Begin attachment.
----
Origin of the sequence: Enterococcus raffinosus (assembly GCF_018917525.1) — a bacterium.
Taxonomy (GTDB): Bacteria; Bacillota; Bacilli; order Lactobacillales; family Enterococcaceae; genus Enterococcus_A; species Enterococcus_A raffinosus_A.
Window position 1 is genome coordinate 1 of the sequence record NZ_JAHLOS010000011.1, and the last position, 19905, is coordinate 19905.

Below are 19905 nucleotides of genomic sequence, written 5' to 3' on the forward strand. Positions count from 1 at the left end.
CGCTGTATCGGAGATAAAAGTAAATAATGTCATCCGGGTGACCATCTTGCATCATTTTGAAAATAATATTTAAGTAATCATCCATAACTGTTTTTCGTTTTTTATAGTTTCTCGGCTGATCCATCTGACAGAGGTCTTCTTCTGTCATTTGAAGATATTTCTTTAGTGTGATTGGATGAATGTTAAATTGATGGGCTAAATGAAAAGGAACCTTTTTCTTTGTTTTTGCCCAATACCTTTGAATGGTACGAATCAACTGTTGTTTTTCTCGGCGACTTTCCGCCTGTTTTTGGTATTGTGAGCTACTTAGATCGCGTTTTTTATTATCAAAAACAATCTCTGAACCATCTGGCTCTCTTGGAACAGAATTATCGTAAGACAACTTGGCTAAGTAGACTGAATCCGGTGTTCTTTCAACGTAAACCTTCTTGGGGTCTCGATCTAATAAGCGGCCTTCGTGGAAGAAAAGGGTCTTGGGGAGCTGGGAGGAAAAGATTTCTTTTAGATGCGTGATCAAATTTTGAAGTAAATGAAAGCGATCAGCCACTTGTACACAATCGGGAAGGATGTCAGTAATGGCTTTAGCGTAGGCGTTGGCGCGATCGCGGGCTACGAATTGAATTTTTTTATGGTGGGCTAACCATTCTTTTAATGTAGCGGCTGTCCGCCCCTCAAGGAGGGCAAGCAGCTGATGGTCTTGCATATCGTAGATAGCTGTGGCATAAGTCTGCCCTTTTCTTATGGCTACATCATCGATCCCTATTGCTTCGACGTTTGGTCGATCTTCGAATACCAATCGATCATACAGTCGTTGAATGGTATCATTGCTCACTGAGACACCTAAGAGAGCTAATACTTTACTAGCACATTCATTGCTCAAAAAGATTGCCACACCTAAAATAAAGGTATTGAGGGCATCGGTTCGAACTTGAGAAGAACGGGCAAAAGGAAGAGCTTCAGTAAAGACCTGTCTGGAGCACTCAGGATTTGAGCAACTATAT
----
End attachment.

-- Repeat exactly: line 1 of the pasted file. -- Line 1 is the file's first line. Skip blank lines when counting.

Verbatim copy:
Origin of the sequence: Enterococcus raffinosus (assembly GCF_018917525.1) — a bacterium.